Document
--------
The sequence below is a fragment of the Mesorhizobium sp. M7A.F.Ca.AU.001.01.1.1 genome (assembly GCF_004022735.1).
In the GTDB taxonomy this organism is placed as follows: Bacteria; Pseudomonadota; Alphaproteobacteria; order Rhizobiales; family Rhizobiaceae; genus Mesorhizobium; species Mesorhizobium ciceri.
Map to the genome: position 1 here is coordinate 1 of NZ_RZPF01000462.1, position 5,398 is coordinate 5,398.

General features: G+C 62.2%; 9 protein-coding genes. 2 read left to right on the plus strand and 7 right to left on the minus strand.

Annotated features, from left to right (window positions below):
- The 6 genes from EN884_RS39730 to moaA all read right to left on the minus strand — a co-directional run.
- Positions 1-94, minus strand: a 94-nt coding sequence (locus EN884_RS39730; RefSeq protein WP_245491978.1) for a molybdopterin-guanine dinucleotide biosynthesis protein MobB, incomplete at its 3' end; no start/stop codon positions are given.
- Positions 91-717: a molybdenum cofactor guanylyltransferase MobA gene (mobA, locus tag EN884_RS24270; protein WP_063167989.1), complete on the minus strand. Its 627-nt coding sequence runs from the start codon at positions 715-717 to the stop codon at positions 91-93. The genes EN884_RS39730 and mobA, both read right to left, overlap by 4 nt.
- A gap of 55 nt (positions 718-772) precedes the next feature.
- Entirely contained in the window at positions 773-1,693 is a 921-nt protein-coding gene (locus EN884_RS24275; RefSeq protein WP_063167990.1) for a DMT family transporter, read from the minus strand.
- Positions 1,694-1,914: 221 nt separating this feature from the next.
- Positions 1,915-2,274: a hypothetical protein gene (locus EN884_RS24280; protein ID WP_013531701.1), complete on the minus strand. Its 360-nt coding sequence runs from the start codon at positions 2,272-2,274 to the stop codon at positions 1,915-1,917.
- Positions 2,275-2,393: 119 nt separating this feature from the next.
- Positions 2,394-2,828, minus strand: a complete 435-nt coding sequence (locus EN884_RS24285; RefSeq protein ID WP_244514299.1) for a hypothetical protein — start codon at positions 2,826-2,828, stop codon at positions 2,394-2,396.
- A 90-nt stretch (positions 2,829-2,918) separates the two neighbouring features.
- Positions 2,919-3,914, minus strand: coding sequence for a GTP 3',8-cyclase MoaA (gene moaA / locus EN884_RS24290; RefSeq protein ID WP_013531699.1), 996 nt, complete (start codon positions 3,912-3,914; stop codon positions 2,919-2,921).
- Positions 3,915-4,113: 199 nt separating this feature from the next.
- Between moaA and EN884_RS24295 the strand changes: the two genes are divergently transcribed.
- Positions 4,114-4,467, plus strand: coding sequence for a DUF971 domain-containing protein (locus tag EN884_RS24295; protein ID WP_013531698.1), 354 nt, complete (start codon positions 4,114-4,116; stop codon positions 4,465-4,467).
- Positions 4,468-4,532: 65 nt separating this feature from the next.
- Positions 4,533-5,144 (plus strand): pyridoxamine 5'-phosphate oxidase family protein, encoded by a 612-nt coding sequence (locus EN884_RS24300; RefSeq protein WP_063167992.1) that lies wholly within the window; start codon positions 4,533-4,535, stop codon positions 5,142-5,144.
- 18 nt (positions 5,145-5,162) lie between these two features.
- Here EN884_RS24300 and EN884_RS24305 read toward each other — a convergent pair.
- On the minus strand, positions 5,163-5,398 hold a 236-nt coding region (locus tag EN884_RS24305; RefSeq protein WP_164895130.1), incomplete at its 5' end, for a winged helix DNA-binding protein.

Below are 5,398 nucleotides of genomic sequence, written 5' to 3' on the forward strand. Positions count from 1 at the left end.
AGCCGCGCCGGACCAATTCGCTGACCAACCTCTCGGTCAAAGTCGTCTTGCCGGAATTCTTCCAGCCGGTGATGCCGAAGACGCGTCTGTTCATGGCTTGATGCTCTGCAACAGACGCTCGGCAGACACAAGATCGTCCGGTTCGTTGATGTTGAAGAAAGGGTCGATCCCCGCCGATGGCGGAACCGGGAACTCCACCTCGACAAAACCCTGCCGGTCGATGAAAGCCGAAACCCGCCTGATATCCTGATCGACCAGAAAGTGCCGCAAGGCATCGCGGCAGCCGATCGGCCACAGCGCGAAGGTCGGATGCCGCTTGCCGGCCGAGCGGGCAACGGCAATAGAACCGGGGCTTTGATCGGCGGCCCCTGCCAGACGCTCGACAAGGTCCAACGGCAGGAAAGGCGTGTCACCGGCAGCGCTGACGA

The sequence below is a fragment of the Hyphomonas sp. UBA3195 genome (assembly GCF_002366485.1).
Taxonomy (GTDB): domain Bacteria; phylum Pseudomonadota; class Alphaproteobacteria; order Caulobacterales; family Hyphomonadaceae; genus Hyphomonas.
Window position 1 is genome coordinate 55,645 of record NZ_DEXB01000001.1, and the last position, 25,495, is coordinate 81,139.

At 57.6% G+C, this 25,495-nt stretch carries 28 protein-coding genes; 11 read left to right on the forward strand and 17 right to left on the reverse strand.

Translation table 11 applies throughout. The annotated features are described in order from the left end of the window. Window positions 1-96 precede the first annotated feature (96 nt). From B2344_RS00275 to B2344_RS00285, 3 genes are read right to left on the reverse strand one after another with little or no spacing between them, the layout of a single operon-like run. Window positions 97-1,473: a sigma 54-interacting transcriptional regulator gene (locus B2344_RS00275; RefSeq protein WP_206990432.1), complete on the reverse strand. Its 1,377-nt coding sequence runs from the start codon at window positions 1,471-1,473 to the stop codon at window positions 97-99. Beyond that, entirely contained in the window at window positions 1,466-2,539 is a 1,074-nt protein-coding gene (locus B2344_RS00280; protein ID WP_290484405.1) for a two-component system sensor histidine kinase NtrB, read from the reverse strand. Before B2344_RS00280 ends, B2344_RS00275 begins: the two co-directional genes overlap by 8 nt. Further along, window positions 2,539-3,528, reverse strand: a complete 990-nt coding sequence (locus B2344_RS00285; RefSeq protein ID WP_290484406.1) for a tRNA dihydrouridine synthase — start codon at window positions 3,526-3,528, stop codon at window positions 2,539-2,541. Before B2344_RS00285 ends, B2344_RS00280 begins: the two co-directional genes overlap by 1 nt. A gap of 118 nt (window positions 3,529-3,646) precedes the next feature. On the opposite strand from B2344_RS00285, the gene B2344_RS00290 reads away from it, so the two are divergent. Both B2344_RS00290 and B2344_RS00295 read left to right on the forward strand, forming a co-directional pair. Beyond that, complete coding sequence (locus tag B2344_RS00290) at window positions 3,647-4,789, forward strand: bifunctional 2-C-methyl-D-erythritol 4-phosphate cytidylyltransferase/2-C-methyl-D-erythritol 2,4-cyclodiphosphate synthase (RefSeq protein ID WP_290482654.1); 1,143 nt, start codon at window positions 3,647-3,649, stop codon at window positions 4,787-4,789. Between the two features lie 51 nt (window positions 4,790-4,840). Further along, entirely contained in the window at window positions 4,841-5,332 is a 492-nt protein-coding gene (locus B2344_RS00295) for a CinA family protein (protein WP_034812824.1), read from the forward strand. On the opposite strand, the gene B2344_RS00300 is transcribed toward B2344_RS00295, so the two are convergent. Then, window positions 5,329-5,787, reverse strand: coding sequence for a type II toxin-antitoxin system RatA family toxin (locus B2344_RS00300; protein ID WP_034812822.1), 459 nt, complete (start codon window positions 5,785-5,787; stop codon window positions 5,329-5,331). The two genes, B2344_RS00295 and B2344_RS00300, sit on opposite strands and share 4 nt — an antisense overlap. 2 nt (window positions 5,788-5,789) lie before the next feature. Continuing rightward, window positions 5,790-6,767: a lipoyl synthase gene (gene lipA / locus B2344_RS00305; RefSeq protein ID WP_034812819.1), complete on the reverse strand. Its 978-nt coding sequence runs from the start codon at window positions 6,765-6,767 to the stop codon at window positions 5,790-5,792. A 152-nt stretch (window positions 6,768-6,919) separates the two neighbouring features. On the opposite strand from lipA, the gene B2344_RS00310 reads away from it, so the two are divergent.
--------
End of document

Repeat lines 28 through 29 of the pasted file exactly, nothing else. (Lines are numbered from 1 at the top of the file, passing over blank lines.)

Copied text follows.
Taxonomy (GTDB): domain Bacteria; phylum Pseudomonadota; class Alphaproteobacteria; order Caulobacterales; family Hyphomonadaceae; genus Hyphomonas.
Window position 1 is genome coordinate 55,645 of record NZ_DEXB01000001.1, and the last position, 25,495, is coordinate 81,139.